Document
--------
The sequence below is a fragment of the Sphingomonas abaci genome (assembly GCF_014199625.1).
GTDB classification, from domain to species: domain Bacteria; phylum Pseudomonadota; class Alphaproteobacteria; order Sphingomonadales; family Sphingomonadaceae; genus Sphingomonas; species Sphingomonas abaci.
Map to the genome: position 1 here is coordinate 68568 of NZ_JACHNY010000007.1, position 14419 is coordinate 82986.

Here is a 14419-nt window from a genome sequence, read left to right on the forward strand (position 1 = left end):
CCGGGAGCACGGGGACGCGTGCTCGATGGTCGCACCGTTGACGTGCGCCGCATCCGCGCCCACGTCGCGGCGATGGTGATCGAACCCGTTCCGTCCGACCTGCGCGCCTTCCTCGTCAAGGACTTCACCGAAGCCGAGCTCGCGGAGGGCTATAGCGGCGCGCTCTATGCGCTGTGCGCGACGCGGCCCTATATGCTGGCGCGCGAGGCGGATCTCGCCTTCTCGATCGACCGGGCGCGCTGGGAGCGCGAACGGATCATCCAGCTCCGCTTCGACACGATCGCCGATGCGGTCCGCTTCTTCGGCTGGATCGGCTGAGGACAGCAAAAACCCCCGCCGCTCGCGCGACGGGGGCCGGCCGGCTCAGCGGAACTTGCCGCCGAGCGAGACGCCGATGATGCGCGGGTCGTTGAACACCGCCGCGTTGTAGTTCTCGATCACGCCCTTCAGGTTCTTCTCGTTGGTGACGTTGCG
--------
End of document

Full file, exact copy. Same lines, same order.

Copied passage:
The sequence below is a fragment of the Sphingomonas abaci genome (assembly GCF_014199625.1).
GTDB classification, from domain to species: domain Bacteria; phylum Pseudomonadota; class Alphaproteobacteria; order Sphingomonadales; family Sphingomonadaceae; genus Sphingomonas; species Sphingomonas abaci.
Map to the genome: position 1 here is coordinate 68568 of NZ_JACHNY010000007.1, position 14419 is coordinate 82986.

Here is a 14419-nt window from a genome sequence, read left to right on the forward strand (position 1 = left end):
CCGGGAGCACGGGGACGCGTGCTCGATGGTCGCACCGTTGACGTGCGCCGCATCCGCGCCCACGTCGCGGCGATGGTGATCGAACCCGTTCCGTCCGACCTGCGCGCCTTCCTCGTCAAGGACTTCACCGAAGCCGAGCTCGCGGAGGGCTATAGCGGCGCGCTCTATGCGCTGTGCGCGACGCGGCCCTATATGCTGGCGCGCGAGGCGGATCTCGCCTTCTCGATCGACCGGGCGCGCTGGGAGCGCGAACGGATCATCCAGCTCCGCTTCGACACGATCGCCGATGCGGTCCGCTTCTTCGGCTGGATCGGCTGAGGACAGCAAAAACCCCCGCCGCTCGCGCGACGGGGGCCGGCCGGCTCAGCGGAACTTGCCGCCGAGCGAGACGCCGATGATGCGCGGGTCGTTGAACACCGCCGCGTTGTAGTTCTCGATCACGCCCTTCAGGTTCTTCTCGTTGGTGACGTTGCG